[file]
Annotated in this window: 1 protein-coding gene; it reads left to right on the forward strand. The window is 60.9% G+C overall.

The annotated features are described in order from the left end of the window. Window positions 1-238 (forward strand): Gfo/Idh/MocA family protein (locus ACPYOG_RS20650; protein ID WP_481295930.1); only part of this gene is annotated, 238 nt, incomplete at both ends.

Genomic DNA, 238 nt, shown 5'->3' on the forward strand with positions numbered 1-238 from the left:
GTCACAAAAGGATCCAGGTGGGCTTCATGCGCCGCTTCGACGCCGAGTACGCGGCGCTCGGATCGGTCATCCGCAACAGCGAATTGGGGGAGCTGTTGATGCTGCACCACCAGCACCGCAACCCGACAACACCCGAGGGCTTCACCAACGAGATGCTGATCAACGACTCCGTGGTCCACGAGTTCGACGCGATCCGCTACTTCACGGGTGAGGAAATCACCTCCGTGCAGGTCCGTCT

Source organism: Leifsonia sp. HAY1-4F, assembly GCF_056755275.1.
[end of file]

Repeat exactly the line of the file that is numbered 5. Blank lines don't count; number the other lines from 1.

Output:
Source organism: Leifsonia sp. HAY1-4F, assembly GCF_056755275.1.